Cigar reviewing is a challenging thing. It challenges your biases. It challenges your taste buds. It challenges your patience (especially with those god-awful 7x70s!) It challenges many things, but it also challenges manufacturers to produce great cigars.

When I review a cigar, it’s all about my own tastes. This is one point many people don’t quite grasp. Cigars are a subjective thing. Every person experiences them differently, but I always try to give an accurate representation of my own experience. In reviewing cigars, you find many people will disagree with you, and they’re not shy about letting you know. On the flip side, you’ll find even more people agree with you.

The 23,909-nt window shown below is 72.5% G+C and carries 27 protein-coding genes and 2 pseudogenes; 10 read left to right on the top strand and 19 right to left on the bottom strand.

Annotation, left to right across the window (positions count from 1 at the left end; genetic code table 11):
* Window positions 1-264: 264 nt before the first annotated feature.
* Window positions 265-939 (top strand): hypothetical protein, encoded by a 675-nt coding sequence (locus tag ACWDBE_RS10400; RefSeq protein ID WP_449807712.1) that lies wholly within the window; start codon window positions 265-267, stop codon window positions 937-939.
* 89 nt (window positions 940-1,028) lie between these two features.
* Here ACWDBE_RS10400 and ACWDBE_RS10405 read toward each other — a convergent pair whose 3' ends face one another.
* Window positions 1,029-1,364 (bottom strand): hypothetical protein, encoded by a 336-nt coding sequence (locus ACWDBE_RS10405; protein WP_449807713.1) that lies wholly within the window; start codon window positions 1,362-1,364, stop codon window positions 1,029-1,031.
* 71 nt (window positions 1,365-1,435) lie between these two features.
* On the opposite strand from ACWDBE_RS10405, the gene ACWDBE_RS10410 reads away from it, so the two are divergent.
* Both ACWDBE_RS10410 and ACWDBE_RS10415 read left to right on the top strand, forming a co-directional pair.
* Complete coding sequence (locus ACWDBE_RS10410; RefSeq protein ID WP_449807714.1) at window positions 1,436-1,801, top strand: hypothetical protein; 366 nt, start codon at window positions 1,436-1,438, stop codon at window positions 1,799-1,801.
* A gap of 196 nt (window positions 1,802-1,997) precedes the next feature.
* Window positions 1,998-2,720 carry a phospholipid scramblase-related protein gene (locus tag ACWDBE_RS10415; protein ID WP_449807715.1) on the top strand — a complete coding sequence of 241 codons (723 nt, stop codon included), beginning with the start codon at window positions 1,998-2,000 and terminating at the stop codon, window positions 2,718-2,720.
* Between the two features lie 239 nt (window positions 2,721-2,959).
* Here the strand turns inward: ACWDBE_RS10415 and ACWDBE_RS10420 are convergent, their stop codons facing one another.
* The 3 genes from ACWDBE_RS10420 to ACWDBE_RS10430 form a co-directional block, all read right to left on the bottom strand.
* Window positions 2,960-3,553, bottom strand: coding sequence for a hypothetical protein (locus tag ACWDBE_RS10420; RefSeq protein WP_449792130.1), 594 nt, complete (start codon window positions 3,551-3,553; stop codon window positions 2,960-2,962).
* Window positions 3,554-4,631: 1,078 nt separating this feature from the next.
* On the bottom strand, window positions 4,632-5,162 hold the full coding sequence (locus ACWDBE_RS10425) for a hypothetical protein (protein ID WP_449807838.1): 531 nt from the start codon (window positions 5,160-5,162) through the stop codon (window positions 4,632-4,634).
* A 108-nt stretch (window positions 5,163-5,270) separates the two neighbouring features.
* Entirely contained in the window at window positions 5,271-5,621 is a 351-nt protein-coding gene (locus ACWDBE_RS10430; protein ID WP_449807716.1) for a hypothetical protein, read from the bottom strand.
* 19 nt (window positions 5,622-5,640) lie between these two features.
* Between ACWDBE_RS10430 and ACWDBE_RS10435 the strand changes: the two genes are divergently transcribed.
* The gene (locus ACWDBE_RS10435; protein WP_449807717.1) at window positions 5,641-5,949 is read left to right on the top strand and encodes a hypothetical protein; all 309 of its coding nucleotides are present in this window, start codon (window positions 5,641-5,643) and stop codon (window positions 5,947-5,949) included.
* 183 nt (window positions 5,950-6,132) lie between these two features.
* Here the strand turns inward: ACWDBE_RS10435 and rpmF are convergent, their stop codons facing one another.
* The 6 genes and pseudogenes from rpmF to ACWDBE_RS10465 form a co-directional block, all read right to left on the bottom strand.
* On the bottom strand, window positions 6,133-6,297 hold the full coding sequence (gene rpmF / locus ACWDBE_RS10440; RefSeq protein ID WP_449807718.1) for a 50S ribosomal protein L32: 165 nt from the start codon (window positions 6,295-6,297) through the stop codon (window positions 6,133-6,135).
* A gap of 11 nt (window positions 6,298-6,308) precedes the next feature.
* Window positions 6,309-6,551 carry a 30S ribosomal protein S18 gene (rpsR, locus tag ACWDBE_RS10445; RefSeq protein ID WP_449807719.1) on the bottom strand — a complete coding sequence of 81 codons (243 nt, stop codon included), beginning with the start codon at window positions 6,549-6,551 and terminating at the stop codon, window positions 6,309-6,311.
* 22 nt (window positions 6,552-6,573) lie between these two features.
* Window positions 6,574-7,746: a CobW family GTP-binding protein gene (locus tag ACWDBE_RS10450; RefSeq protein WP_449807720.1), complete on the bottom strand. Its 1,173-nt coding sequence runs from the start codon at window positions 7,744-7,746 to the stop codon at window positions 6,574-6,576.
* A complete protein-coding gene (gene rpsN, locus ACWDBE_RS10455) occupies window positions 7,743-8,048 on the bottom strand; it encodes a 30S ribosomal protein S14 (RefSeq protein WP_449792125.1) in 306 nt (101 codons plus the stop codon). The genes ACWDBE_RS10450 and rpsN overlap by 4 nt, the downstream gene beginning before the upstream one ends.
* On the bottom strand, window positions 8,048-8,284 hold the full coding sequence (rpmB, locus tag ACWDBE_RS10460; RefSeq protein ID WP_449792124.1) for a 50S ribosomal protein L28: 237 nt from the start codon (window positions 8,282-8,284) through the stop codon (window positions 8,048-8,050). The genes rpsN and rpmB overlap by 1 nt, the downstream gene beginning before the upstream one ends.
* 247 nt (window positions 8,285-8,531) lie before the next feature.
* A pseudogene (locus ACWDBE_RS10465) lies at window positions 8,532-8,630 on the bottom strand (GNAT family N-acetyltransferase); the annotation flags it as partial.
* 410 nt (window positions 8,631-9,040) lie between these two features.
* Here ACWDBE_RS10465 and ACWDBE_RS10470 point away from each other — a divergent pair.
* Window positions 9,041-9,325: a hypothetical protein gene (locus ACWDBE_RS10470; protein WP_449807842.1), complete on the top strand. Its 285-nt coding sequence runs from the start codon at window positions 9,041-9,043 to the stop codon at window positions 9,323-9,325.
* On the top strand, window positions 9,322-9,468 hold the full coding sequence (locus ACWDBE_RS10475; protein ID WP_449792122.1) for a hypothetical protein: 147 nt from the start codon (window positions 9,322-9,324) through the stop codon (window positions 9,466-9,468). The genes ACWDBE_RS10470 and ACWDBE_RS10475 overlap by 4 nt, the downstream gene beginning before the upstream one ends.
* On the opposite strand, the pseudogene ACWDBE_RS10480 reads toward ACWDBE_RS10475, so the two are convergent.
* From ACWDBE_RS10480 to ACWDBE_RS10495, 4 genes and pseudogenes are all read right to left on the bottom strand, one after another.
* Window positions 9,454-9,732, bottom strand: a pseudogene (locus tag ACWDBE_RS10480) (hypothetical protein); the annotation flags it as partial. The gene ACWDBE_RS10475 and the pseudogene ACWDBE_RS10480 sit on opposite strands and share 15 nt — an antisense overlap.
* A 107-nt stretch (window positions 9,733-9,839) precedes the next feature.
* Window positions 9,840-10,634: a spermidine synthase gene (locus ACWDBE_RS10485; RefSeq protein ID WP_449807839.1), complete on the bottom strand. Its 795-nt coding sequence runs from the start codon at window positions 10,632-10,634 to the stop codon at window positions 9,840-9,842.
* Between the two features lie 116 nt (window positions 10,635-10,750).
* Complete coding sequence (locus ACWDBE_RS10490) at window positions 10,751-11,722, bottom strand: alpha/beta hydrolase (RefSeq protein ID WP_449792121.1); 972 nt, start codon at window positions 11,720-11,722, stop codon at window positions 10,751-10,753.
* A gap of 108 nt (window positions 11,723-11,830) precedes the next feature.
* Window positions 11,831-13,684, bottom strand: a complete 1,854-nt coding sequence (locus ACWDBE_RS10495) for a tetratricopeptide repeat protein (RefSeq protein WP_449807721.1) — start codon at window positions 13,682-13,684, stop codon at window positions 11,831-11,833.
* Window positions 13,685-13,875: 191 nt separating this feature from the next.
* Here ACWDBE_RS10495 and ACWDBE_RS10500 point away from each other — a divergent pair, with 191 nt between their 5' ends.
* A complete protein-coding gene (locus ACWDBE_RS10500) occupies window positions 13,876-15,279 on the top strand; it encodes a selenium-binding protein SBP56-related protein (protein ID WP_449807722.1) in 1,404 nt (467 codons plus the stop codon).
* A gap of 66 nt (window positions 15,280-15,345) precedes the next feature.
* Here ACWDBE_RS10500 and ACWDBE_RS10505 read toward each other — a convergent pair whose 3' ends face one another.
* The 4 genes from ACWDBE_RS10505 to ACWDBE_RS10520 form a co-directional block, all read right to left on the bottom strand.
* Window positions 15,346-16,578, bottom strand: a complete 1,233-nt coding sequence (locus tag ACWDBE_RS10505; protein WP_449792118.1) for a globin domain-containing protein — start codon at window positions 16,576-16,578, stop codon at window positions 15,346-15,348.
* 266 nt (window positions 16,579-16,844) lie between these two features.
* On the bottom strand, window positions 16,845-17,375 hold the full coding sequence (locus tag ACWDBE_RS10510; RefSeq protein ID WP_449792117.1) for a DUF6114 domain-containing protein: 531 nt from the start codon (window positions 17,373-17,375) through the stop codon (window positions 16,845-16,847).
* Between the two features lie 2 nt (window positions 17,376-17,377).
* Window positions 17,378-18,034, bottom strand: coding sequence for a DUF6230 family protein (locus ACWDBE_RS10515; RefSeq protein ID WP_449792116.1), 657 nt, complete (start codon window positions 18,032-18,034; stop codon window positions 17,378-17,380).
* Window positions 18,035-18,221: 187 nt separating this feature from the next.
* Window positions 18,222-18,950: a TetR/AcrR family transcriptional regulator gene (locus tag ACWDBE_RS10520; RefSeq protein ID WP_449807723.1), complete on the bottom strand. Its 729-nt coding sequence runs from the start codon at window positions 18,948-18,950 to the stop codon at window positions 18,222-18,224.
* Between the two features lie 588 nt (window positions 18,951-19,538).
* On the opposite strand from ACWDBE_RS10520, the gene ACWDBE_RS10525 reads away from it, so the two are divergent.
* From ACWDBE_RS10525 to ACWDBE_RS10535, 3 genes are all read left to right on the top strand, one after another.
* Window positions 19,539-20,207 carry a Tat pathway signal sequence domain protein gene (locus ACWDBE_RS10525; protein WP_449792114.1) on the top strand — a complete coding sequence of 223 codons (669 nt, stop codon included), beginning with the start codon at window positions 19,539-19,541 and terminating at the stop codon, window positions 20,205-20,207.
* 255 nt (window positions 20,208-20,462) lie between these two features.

You’ll also find people who think you’re crazy for tasting “leather” and “earth,” asking “when did you last eat that?” With reviewing a cigar, you give flavor descriptors closest to what you think that flavor might be. Sometimes, this includes things you may not actually eat. When it comes to those flavors, the “taste” is actually what you imagine those things might taste like based on how they smell.

People also often ask me how I can pick up on so many flavors in a single cigar. My response is this: a cigar is typically split into thirds for review. In each third, you can potentially pick up different flavors on the draw, through your nose (retro-haling,) and on the finish. This is all explored over the course of an hour or two on most cigars. It’s a very in-depth experience.